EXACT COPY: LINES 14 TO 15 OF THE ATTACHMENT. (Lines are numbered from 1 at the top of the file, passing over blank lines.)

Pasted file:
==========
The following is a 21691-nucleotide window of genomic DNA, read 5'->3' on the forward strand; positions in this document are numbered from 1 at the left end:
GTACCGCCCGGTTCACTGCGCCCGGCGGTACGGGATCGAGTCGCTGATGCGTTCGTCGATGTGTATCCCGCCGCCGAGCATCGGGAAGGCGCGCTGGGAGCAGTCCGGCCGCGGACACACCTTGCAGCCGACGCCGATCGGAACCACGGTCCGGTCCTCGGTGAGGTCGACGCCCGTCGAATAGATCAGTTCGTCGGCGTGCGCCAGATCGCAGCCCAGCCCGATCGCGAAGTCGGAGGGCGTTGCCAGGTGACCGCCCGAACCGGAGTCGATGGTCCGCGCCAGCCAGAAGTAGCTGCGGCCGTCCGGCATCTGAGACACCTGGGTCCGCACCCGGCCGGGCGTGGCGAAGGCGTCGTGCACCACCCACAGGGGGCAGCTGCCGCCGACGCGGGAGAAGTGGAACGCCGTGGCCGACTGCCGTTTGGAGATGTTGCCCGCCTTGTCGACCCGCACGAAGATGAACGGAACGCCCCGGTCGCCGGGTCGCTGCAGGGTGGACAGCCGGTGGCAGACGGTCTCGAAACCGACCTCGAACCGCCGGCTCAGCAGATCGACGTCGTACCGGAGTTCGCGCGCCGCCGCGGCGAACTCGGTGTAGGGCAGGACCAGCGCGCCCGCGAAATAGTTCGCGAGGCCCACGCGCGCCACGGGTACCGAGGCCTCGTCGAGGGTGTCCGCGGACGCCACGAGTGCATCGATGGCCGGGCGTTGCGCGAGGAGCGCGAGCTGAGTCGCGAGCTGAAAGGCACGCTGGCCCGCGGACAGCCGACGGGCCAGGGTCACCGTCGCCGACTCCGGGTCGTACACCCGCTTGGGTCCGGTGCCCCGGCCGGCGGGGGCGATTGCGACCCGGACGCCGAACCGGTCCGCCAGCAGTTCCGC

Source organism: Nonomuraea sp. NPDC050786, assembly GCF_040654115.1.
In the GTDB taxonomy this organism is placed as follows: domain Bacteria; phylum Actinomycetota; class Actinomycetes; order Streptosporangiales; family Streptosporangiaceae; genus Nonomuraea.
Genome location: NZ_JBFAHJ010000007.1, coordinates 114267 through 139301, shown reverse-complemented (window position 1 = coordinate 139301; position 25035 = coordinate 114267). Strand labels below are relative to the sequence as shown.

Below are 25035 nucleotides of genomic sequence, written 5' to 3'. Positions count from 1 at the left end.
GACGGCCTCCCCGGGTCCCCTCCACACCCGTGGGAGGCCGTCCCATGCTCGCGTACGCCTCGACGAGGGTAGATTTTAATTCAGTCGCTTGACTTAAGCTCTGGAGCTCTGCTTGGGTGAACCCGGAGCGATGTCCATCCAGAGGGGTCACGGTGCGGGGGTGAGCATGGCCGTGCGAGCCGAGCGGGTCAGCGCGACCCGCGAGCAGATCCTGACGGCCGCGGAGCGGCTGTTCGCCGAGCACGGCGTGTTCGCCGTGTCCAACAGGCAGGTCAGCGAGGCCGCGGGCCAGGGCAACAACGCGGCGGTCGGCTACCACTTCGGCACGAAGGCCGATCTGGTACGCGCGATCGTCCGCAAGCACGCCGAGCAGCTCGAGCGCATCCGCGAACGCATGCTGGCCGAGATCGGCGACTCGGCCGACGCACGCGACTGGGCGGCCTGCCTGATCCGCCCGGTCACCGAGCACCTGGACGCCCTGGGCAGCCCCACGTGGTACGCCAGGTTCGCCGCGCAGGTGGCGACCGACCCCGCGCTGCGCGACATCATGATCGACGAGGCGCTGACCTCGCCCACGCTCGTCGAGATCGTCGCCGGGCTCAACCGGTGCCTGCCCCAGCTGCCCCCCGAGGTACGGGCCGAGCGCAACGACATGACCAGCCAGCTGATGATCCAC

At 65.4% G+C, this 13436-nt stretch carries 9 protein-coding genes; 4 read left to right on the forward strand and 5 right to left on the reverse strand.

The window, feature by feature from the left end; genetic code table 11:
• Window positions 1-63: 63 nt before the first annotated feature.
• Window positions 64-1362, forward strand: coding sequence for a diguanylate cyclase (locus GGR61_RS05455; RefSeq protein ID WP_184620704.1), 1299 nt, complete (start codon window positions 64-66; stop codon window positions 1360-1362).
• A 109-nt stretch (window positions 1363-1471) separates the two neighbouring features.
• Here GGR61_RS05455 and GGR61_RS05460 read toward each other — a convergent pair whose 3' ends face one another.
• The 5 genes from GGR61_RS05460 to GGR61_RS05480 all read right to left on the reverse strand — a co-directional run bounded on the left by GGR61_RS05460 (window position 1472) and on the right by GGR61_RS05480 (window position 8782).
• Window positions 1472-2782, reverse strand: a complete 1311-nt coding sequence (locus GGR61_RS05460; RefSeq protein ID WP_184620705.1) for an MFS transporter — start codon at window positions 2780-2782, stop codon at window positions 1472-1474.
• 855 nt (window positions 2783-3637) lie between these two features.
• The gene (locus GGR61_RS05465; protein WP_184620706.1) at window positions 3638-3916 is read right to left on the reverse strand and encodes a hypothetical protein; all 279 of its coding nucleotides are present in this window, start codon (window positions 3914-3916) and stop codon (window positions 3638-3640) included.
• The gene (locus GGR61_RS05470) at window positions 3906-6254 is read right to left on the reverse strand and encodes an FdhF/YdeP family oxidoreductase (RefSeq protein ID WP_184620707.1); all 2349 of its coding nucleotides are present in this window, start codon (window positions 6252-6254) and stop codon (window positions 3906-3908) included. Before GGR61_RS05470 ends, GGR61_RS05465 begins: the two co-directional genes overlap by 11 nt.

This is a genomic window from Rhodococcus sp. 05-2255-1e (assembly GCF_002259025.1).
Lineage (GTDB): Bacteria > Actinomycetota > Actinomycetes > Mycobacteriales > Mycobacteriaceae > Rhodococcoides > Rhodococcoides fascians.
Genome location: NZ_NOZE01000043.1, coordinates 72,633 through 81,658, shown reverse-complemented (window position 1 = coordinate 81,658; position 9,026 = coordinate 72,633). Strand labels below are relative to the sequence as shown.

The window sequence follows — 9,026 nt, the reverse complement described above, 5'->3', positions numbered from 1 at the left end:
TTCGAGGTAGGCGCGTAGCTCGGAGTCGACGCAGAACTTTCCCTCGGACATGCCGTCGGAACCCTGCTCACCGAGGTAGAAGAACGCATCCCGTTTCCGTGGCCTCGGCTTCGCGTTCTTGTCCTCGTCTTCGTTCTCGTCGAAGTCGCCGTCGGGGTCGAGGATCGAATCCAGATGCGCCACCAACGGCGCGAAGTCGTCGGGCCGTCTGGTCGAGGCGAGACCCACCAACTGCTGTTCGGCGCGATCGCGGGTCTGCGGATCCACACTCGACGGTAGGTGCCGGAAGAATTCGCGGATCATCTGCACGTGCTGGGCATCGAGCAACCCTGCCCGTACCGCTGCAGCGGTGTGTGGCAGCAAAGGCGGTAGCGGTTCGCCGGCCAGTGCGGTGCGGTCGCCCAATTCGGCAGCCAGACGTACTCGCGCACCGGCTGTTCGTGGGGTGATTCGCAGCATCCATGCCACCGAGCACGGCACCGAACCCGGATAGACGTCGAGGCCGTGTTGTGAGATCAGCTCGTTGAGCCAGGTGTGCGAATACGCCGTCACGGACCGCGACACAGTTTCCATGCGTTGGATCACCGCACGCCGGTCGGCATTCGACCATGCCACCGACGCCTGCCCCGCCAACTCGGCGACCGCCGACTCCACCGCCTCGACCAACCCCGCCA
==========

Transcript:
• The 5 genes from GGR61_RS05460 to GGR61_RS05480 all read right to left on the reverse strand — a co-directional run bounded on the left by GGR61_RS05460 (window position 1472) and on the right by GGR61_RS05480 (window position 8782).
• Window positions 1472-2782, reverse strand: a complete 1311-nt coding sequence (locus GGR61_RS05460; RefSeq protein ID WP_184620705.1) for an MFS transporter — start codon at window positions 2780-2782, stop codon at window positions 1472-1474.